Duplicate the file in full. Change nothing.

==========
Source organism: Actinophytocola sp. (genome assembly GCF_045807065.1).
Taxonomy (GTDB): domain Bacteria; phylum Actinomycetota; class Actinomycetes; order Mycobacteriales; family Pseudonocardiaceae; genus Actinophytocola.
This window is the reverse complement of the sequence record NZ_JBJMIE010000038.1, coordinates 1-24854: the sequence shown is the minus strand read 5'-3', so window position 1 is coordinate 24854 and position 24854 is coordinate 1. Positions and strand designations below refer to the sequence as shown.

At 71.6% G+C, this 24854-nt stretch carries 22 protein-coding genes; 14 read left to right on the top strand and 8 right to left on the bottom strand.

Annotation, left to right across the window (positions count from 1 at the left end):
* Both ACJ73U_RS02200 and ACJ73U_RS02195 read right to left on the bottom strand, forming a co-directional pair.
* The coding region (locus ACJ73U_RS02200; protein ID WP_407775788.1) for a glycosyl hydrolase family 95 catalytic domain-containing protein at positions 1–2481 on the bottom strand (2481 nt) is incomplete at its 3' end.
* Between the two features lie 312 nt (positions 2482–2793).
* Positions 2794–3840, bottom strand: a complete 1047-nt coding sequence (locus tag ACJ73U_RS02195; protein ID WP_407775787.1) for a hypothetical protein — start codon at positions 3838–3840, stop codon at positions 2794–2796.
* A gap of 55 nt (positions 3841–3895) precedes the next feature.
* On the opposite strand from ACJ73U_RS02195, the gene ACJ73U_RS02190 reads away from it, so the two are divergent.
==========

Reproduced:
Source organism: Actinophytocola sp. (genome assembly GCF_045807065.1).
Taxonomy (GTDB): domain Bacteria; phylum Actinomycetota; class Actinomycetes; order Mycobacteriales; family Pseudonocardiaceae; genus Actinophytocola.
This window is the reverse complement of the sequence record NZ_JBJMIE010000038.1, coordinates 1-24854: the sequence shown is the minus strand read 5'-3', so window position 1 is coordinate 24854 and position 24854 is coordinate 1. Positions and strand designations below refer to the sequence as shown.

At 71.6% G+C, this 24854-nt stretch carries 22 protein-coding genes; 14 read left to right on the top strand and 8 right to left on the bottom strand.

Annotation, left to right across the window (positions count from 1 at the left end):
* Both ACJ73U_RS02200 and ACJ73U_RS02195 read right to left on the bottom strand, forming a co-directional pair.
* The coding region (locus ACJ73U_RS02200; protein ID WP_407775788.1) for a glycosyl hydrolase family 95 catalytic domain-containing protein at positions 1–2481 on the bottom strand (2481 nt) is incomplete at its 3' end.
* Between the two features lie 312 nt (positions 2482–2793).
* Positions 2794–3840, bottom strand: a complete 1047-nt coding sequence (locus tag ACJ73U_RS02195; protein ID WP_407775787.1) for a hypothetical protein — start codon at positions 3838–3840, stop codon at positions 2794–2796.
* A gap of 55 nt (positions 3841–3895) precedes the next feature.
* On the opposite strand from ACJ73U_RS02195, the gene ACJ73U_RS02190 reads away from it, so the two are divergent.